Hartford Seminary announces the appointment of Ms. Feryal Salem as the new Assistant Professor of Islamic Scriptures and Law, starting in August 2013. Ms. Salem has extensive experience in both Islamic Scriptures and Islamic law acquired through her studies and research at the University of Chicago, from which she will receive her PhD this summer, as well as from her study of Islam traditionally. She has studied abroad in Syria where she received certification to teach Qur?anic recitation and subjects relating to Islamic law, according to a number of schools of practice, and has completed a degree in hadith sciences at the Nuriyya Hadith Institute of Damascus. Furthermore, she has been an instructor at various academic institutions in the Chicago area for the past three years.
In addition to her teaching and research responsibilities at Hartford Seminary, Ms. Salem will be assisting with the Seminary?s Islamic Chaplaincy Program as well as the Imam Training Program, which is being co-sponsored by the International Institute of Islamic Thought.
President Heidi Hadsell commented, ?We are delighted to welcome such an accomplished young scholar to Hartford Seminary. It is clear that she is already a highly regarded teacher from the reviews of her students. We note that Ms. Salem has a clear personal commitment to Islam and has many experiences and accomplishments that demonstrate her achievements not only as a scholar but also as a practicing Muslim. Her achievements in becoming qualified to teach Qur?anic recitation and Islamic law and methodology are highly unusual for a woman, and they present a clear model for our female students.?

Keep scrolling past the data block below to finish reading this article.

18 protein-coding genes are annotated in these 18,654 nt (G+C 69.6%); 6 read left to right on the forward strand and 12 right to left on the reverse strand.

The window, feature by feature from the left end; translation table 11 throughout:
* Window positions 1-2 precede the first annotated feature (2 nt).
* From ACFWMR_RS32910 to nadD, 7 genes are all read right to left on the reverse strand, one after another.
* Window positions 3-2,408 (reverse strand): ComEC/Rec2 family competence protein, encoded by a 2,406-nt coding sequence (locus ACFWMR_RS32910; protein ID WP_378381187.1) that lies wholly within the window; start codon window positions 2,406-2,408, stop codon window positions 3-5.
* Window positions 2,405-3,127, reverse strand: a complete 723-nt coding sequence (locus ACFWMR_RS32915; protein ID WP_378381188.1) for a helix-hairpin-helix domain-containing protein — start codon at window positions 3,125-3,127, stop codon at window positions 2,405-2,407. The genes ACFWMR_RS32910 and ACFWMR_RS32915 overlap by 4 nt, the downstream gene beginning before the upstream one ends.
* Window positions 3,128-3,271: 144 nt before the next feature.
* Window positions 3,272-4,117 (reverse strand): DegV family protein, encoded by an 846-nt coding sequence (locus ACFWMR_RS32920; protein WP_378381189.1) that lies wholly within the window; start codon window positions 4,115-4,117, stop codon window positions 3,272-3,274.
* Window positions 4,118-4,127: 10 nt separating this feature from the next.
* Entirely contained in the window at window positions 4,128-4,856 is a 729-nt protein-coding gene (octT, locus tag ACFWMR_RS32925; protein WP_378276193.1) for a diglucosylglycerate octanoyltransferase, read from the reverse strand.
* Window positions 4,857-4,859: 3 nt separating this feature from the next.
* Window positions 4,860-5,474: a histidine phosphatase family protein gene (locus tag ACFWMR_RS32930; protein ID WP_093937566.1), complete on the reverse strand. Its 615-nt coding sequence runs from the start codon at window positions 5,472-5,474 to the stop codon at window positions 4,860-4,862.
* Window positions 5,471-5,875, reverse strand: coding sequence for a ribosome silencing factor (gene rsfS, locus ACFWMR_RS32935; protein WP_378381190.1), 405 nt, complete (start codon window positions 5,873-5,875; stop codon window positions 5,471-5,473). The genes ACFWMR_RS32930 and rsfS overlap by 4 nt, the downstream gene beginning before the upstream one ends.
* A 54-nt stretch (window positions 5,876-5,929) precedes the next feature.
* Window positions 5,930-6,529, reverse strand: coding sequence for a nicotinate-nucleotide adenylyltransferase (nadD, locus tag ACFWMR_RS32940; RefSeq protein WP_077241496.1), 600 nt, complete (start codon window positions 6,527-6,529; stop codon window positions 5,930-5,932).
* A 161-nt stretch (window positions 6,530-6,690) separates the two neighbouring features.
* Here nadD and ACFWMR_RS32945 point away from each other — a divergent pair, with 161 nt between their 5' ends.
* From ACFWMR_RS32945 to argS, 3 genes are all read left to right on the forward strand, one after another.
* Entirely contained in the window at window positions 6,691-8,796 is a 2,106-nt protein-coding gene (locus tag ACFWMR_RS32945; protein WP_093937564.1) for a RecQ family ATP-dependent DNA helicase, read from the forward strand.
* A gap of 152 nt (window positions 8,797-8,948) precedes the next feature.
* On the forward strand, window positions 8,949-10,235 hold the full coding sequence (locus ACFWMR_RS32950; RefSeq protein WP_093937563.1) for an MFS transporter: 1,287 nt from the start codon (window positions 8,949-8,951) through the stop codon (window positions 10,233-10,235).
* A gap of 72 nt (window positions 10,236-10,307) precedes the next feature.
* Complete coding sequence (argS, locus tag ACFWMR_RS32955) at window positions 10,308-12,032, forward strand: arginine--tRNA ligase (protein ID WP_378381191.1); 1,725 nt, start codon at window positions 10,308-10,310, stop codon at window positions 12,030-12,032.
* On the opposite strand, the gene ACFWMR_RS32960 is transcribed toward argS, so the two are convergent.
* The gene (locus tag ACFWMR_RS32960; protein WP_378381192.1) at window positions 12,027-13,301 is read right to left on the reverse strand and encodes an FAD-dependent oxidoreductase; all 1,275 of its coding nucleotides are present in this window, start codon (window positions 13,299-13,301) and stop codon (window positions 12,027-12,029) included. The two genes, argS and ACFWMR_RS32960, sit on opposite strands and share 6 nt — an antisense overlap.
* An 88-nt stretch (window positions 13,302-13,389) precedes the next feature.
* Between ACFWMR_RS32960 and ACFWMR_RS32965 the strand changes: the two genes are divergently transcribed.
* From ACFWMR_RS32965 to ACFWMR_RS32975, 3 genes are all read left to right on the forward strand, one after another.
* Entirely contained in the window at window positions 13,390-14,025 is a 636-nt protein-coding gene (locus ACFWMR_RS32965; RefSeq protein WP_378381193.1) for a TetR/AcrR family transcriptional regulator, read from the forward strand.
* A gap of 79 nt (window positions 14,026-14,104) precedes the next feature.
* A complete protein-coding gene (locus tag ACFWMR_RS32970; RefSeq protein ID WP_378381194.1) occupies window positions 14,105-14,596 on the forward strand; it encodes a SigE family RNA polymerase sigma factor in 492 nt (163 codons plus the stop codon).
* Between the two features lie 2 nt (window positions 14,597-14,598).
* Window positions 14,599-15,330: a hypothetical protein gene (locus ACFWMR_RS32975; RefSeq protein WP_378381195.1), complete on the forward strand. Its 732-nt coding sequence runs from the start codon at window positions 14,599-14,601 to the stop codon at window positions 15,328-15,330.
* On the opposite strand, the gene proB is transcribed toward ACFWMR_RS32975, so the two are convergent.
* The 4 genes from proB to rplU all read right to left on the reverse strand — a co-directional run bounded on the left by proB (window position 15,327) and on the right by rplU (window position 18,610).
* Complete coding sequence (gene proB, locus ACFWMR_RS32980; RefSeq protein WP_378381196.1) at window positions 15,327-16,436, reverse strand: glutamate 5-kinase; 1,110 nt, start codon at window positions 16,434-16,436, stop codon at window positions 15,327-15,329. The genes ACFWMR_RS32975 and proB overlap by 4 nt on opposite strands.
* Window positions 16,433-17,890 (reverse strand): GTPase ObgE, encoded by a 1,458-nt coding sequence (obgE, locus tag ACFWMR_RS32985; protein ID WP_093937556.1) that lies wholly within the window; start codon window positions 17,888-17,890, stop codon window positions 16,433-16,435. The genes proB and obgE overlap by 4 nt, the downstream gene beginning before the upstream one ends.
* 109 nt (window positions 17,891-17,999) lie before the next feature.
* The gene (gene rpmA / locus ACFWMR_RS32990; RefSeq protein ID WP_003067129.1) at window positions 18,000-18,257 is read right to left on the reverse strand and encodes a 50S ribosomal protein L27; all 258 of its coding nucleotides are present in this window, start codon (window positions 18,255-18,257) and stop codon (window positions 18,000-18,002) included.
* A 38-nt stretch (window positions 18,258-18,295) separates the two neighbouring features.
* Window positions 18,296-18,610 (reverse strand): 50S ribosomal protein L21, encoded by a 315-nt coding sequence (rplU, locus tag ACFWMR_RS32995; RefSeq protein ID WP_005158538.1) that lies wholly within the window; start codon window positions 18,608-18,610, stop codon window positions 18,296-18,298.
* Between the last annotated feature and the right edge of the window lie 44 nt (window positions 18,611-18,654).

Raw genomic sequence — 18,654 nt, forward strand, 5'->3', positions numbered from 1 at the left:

Ms. Salem was born in Canada raised in the United States and holds a B.A. in anthropology from Wayne State University. Her academic career includes an anticipated PhD in Islamic Studies from the University of Chicago?s Department of Near Eastern Languages and Civilizations, from which she also received a master?s degree. Her research focuses on the formative period of Sunni Islamic thought as embodied in the foundational role of Ibn al-Mubarak, as well as related topics such as the development of Islamic theology, law, prophetic traditions (hadith) and Sufism as part of the Islamic scholarly tradition.
Committed to furthering Islamic scholarship, since 2010 Ms. Salem has been actively working within the Muslim American community to establish the Nur Foundation for Sacred Sciences, which focuses on providing opportunities for education in the Islamic sciences for Muslims living in the West.
Commenting on her desire to join Hartford Seminary?s faculty, Ms. Salem says, ?Hartford Seminary is a unique place where academic studies and traditional religious training combine to prepare scholars and future religious leaders. For the Chaplaincy Program, solid training in the Islamic tradition and a strong foundation of personal worship are necessary alongside the development of practical skills to deal with contemporary issues in Muslim American society.?